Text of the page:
The cathedral is surrounded by a ring of chapels. One can name here the Chapel of the Assumption of the Virgin Mary also known as the Sigismund Chapel (Renaissance chapel erected in the years 1519-1533 at the site of the Gothic chapel of the 14th century at the commission of King Sigismund I the Old according to the design of Bartolommeo Berrecci. It is crowned with a dome covered on the outside with golden hull funded by Anne Jagiellon (1591-92). The workshop of Italian artists completed the rich bas relief decoration of the interiors (in the arabesque and grotesque style), and the statues of saints and tondos of red marble with the images of the Evangelists and Israeli kings in the niches. Next to the wall there is the multi-level marble tombstone of Sigismund I the Old (B. Berrecci ?) and SIgismund II Augustus (sculpted by Santi Gucci in the years 1574-75, funded by the ruler’s sister, Anne Jagiellon). In the parapet of the royal stalls (1527-29) there is the tombstone of Anne Jagiellon (S.Gucci, 1574-75). Completed in Nuremberg in the years 1531-1538, the sliding altar (designed by Peter Flotner) depicts silver-forged scenes from the life of the Virgin Mary and the painted images of the history of salvation (Georg Pencz). The chapel became a model for many later tombstone chapels in Poland and played a huge part in the development of the Polish architecture.
Modelled after the Sigismund Chapel, the Chapel of the Immaculate Conception of Virgin Mary, also known as the Vasa Chapel, was funded by John II Casimir in the years 1664-1676 (at the site of a Romanesque chapel of the 13th century). It is adjacent to the southern aisle of the cathedral. It was built in the Baroque style with a dome, and architectural and sculptural decoration made of black ad pink marble, alabaster, stucco and wood. The chapel features an early Baroque altar, marble epitaphs of the Vasas (Kings Sigismund III, Władysław IV and John II Casimir) on the walls. According to the tradition, it was the first burial ground of St. Stanislaus (till 1254).
South of the main entrance to the cathedra there is the Chapel of the Holy Cross, the only medieval chapel of the cathedral that preserved most of its original décor. Gothic in style, it was erected in the 3rd quarter of the 15th century, covered with the star vault with the coats of arms of Poland, Lithuania and Hungary at the keystones. The walls and the vault are decorated with polychrome completed by the Russian artists of the Psków school (1470). The chapel includes two Gothic triptychs: of the Holy Trinity (1467) and of Our Lady of Sorrows (4th quarter of the 15th century), and Casimir Jagiellon’s tomb by Veit Stoss (1492), a masterpiece of late-Gothic sculpture in Europe shaped as a tomb with a canopy with the lying figure of the king at the surface board.
At the southern part of the ambulatory, in the Chapel of Corpus Christi and St. Andrew also known as Olbracht’s Chapel, there has been preserved Poland’s oldest Renaissance tombstone. It is the tomb of King John Olbracht completed in the years 1502-1505 most likely by Jorg Huber of Passava (?) with the figure of the king lying on the tomb. The richly adorned niche with the monument was made by Francisco of Florence.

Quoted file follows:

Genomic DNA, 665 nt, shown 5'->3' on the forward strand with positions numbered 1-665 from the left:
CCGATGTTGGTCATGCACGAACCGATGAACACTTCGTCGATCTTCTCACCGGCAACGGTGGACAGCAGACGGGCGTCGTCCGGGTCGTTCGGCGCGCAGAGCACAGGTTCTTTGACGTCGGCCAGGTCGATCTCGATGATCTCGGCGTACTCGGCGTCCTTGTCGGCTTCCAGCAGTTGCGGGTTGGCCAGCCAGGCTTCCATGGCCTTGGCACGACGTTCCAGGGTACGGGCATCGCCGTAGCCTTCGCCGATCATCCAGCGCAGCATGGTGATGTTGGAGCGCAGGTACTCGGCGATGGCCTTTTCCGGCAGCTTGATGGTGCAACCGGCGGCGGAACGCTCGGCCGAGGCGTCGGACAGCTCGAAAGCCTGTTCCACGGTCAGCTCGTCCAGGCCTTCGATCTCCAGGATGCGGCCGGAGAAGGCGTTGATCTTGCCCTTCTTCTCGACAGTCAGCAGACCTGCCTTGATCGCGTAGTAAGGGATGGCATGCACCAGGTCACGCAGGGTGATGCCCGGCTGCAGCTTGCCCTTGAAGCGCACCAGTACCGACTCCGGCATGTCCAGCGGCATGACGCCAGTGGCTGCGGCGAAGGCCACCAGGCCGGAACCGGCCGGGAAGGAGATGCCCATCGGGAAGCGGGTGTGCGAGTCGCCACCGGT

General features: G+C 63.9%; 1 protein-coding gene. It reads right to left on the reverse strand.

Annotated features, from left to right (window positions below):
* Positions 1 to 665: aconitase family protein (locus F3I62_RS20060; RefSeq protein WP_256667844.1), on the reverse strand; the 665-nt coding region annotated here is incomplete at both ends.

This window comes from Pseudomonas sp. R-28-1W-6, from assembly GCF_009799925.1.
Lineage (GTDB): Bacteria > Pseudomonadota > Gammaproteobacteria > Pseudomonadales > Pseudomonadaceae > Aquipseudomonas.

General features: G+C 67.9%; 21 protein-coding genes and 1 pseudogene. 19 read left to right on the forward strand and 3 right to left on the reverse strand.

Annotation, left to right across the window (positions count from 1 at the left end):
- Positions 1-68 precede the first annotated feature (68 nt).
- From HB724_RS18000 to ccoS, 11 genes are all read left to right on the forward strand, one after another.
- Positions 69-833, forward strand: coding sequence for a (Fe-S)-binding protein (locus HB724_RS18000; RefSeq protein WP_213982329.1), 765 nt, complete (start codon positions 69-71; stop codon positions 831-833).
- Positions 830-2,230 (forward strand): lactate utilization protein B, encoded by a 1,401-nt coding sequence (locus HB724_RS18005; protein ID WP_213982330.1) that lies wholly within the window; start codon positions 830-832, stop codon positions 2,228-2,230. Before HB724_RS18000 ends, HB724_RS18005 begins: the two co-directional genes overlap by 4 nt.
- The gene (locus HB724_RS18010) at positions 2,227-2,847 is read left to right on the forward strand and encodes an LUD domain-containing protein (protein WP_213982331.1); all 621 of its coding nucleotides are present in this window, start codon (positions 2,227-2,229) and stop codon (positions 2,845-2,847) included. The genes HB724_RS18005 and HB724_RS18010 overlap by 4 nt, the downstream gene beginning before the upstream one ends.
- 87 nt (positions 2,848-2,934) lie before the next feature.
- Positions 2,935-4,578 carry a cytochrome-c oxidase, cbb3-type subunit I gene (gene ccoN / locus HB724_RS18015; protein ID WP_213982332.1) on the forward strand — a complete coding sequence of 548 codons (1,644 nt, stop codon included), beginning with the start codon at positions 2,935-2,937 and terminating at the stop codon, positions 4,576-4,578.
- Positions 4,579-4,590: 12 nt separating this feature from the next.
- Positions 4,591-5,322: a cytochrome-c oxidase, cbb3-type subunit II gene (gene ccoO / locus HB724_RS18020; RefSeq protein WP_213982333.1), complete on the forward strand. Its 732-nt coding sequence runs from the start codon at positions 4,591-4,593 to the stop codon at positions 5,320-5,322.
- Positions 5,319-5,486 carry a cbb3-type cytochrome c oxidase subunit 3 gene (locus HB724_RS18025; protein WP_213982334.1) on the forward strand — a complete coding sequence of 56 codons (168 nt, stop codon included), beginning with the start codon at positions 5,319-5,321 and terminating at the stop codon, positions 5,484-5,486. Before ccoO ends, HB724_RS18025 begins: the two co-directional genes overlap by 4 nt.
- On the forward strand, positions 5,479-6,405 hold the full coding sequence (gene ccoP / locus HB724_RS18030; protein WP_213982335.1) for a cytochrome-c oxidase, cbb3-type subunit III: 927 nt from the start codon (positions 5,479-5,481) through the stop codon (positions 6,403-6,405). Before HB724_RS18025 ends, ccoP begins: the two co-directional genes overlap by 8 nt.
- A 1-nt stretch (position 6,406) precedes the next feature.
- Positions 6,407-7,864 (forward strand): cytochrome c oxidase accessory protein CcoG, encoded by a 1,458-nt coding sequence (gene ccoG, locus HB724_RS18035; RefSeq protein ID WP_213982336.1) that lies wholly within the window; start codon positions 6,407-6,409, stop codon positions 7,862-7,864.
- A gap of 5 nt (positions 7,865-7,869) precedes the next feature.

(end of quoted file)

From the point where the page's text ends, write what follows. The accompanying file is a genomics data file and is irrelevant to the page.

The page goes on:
The best examples of late-Baroque architecture in Poland include the Chapel of St. Matthias and St. Matthew also known as the Lipski Chapel at the northern part of the ambulatory. Initially, it was Gothic in style (14th century) to be later reconstructed in the years 1631-1633 and 1743-1746 (designed by Francesco Placidi). The decor is dominated by black marble. One should note the altar of St. Matthew and the tombstone of Cardinal Aleksander Jan Lipski (circa 1746) in the form of expanded catafalque.
Initially Gothic Chapel of St. Cosmas and St. Damian, also known as the Zebrzydowski Chapel (at the northern part of the ambulatory) from the 2nd quarter of the 14th century was transformed in the years 1562-1563 into the Mannerist mausoleum of Bishop Andrzej Zebrzydowski. It houses the tombstone of this bishop completed by Jan Michałowicz of Urzędów (circa 1560) which is one of the most remarkable examples of Mannerism in Poland.
The Chapel of the Holy Trinity also known as the Chapel of Queen Sofia was funded by Sophia of Halshany, the fourth wife of Władysław Jagiełło, and constructed in the years 1431-1433. It was reconstructed in the neo-Gothic style in the 1st half of the 19th century and in the years 1899-1904 (design by Sławomir Odrzywolski). One should note the painted decoration of the chapel (1902-1904, design by Włodzimierz Tetmajer), an example of a work “to lift up the hearts” during the partitions that combined religious and national elements. At the entrance there is the statue of Count Włodzimierz Potocki chiselled by Bertel Thorvaldsen (1820-1830) which is considered to be one of the most remarkable works of classicist sculpture in Europe.
At the northern part of the ambulatory the National Bards’ Crypt is the burial place of the pre-eminent Polish poets of the Romanticism: Adam Mickiewicz (buried in 1890) and Juliusz Słowacki (in 1927). Underneath the cathedral there are vaulted crypts built mostly in the 16th and 17th century that house the tombs of kings and national heroes (Prince Józef Poniatowski and Tadeusz Kościuszko), including St. Leonard’s Crypt (11th/ 12th century) thta used to belong to the Romanesque cathedral. In 1936 the lowest Romanesque part of the Vicar’s Tower was adapted for the Crypt of Marshall Józef Piłsudski where the remains of the Chief of State rest in the brass sarcophagus.